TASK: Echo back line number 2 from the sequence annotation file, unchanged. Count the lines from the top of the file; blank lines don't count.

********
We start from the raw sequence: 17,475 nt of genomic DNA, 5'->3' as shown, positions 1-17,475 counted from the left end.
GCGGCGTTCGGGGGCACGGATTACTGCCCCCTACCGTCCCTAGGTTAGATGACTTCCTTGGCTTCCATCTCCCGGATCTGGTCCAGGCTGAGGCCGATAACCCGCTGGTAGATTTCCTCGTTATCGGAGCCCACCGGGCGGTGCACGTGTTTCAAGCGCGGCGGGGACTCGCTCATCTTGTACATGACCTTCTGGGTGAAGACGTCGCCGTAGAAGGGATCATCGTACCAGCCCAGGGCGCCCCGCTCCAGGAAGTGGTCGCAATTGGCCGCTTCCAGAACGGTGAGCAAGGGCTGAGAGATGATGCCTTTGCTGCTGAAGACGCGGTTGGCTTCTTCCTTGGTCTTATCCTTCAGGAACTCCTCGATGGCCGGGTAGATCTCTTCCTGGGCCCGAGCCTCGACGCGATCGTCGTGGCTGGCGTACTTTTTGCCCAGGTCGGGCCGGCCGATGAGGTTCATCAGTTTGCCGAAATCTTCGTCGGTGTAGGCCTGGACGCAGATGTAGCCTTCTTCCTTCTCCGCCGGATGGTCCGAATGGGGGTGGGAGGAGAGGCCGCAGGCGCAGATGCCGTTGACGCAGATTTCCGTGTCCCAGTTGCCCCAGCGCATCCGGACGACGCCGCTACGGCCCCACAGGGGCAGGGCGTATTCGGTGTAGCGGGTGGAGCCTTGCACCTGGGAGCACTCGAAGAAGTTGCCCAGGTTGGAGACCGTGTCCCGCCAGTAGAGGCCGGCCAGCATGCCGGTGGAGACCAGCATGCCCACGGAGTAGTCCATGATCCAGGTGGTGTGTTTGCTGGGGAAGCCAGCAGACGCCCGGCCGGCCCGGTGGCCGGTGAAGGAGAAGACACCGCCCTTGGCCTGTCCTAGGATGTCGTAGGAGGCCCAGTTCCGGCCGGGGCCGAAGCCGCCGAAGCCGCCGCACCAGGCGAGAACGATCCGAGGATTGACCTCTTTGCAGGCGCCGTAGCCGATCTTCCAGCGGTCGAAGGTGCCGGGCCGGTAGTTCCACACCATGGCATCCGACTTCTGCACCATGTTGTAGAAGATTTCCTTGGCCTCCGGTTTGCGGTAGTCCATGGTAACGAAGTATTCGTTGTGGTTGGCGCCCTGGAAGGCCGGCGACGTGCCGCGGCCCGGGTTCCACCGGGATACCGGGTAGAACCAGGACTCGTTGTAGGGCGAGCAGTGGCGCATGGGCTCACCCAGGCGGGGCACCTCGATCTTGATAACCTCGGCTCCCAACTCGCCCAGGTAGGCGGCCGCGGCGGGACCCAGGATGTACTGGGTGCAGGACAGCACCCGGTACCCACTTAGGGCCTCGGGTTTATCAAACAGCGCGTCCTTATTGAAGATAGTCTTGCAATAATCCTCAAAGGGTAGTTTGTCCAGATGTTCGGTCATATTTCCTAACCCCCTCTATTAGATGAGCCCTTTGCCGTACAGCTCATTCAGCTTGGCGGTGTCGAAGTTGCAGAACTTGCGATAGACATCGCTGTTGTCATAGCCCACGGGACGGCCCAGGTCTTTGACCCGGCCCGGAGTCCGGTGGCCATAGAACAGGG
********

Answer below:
GCGGCGTTCGGGGGCACGGATTACTGCCCCCTACCGTCCCTAGGTTAGATGACTTCCTTGGCTTCCATCTCCCGGATCTGGTCCAGGCTGAGGCCGATAACCCGCTGGTAGATTTCCTCGTTATCGGAGCCCACCGGGCGGTGCACGTGTTTCAAGCGCGGCGGGGACTCGCTCATCTTGTACATGACCTTCTGGGTGAAGACGTCGCCGTAGAAGGGATCATCGTACCAGCCCAGGGCGCCCCGCTCCAGGAAGTGGTCGCAATTGGCCGCTTCCAGAACGGTGAGCAAGGGCTGAGAGATGATGCCTTTGCTGCTGAAGACGCGGTTGGCTTCTTCCTTGGTCTTATCCTTCAGGAACTCCTCGATGGCCGGGTAGATCTCTTCCTGGGCCCGAGCCTCGACGCGATCGTCGTGGCTGGCGTACTTTTTGCCCAGGTCGGGCCGGCCGATGAGGTTCATCAGTTTGCCGAAATCTTCGTCGGTGTAGGCCTGGACGCAGATGTAGCCTTCTTCCTTCTCCGCCGGATGGTCCGAATGGGGGTGGGAGGAGAGGCCGCAGGCGCAGATGCCGTTGACGCAGATTTCCGTGTCCCAGTTGCCCCAGCGCATCCGGACGACGCCGCTACGGCCCCACAGGGGCAGGGCGTATTCGGTGTAGCGGGTGGAGCCTTGCACCTGGGAGCACTCGAAGAAGTTGCCCAGGTTGGAGACCGTGTCCCGCCAGTAGAGGCCGGCCAGCATGCCGGTGGAGACCAGCATGCCCACGGAGTAGTCCATGATCCAGGTGGTGTGTTTGCTGGGGAAGCCAGCAGACGCCCGGCCGGCCCGGTGGCCGGTGAAGGAGAAGACACCGCCCTTGGCCTGTCCTAGGATGTCGTAGGAGGCCCAGTTCCGGCCGGGGCCGAAGCCGCCGAAGCCGCCGCACCAGGCGAGAACGATCCGAGGATTGACCTCTTTGCAGGCGCCGTAGCCGATCTTCCAGCGGTCGAAGGTGCCGGGCCGGTAGTTCCACACCATGGCATCCGACTTCTGCACCATGTTGTAGAAGATTTCCTTGGCCTCCGGTTTGCGGTAGTCCATGGTAACGAAGTATTCGTTGTGGTTGGCGCCCTGGAAGGCCGGCGACGTGCCGCGGCCCGGGTTCCACCGGGATACCGGGTAGAACCAGGACTCGTTGTAGGGCGAGCAGTGGCGCATGGGCTCACCCAGGCGGGGCACCTCGATCTTGATAACCTCGGCTCCCAACTCGCCCAGGTAGGCGGCCGCGGCGGGACCCAGGATGTACTGGGTGCAGGACAGCACCCGGTACCCACTTAGGGCCTCGGGTTTATCAAACAGCGCGTCCTTATTGAAGATAGTCTTGCAATAATCCTCAAAGGGTAGTTTGTCCAGATGTTCGGTCATATTTCCTAACCCCCTCTATTAGATGAGCCCTTTGCCGTACAGCTCATTCAGCTTGGCGGTGTCGAAGTTGCAGAACTTGCGATAGACATCGCTGTTGTCATAGCCCACGGGACGGCCCAGGTCTTTGACCCGGCCCGGAGTCCGGTGGCCATAGAACAGGG